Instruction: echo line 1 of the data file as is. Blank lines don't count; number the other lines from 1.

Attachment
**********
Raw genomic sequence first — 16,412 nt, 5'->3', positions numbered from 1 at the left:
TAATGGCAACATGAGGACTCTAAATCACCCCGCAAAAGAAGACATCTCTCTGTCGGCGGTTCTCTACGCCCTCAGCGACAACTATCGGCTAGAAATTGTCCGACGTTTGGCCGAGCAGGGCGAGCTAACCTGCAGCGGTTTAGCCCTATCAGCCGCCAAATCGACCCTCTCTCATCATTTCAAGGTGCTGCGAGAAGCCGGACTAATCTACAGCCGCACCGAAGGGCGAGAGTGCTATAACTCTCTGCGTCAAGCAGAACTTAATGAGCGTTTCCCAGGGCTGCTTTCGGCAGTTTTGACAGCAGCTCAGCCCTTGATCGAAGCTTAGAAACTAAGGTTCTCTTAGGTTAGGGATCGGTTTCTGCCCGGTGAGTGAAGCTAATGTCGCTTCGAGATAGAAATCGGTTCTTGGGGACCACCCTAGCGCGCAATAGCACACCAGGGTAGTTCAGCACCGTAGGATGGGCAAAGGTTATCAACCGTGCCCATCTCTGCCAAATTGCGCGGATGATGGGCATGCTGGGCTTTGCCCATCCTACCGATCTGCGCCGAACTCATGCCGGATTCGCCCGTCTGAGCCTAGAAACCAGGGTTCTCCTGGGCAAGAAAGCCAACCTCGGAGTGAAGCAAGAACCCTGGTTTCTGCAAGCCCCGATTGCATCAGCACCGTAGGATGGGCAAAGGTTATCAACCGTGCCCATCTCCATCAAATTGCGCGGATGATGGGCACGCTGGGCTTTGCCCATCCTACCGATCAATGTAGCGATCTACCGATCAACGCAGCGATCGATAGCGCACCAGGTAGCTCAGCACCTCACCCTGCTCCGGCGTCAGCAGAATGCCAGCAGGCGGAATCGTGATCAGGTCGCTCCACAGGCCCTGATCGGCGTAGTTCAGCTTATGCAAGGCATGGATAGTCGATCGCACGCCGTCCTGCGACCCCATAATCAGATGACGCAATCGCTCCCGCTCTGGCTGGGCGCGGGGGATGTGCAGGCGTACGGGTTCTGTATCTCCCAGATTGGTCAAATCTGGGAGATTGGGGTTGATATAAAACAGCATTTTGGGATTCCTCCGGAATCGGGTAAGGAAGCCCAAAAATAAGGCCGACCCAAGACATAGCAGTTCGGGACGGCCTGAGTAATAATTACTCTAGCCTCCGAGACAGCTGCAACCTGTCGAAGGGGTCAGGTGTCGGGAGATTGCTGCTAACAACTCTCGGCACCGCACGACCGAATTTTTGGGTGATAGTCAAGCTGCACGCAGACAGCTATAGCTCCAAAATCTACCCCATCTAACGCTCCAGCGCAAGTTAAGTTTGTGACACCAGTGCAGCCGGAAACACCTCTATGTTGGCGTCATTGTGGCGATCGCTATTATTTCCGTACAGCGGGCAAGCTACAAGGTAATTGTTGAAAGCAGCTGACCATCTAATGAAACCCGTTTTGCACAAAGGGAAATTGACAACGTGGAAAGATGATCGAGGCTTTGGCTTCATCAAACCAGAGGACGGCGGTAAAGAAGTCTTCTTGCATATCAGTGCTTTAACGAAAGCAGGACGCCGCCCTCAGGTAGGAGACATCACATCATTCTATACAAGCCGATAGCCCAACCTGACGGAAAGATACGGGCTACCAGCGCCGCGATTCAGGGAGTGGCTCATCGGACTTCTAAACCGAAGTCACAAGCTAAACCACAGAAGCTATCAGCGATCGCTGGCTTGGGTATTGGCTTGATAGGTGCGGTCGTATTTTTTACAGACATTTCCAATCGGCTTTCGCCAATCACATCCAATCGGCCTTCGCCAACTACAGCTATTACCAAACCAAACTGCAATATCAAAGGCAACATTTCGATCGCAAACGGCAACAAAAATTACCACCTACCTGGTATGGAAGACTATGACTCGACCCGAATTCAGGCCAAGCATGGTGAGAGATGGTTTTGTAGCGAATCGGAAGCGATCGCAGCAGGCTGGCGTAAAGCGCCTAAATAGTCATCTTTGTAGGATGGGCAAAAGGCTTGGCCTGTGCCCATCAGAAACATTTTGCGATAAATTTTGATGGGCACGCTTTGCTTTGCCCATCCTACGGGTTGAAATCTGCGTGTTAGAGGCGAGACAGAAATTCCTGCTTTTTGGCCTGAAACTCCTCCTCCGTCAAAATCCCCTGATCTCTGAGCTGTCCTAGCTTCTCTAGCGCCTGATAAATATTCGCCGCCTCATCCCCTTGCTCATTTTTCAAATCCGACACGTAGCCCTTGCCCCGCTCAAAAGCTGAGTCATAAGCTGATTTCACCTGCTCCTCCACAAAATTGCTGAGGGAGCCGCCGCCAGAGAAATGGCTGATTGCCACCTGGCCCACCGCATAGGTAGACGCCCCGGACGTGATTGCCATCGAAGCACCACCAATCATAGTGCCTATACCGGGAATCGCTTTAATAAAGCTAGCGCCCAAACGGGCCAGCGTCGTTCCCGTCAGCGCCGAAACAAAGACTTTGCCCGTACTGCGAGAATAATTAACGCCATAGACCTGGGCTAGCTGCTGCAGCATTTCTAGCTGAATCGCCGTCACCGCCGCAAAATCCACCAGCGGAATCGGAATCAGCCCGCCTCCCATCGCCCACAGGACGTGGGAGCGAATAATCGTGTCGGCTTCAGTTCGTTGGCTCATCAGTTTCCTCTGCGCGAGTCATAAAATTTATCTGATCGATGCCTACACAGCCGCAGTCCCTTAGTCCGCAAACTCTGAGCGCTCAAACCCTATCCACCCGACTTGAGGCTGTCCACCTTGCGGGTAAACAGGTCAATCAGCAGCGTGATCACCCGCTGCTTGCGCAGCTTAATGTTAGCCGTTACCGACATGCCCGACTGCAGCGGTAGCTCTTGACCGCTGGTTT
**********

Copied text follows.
Raw genomic sequence first — 16,412 nt, 5'->3', positions numbered from 1 at the left: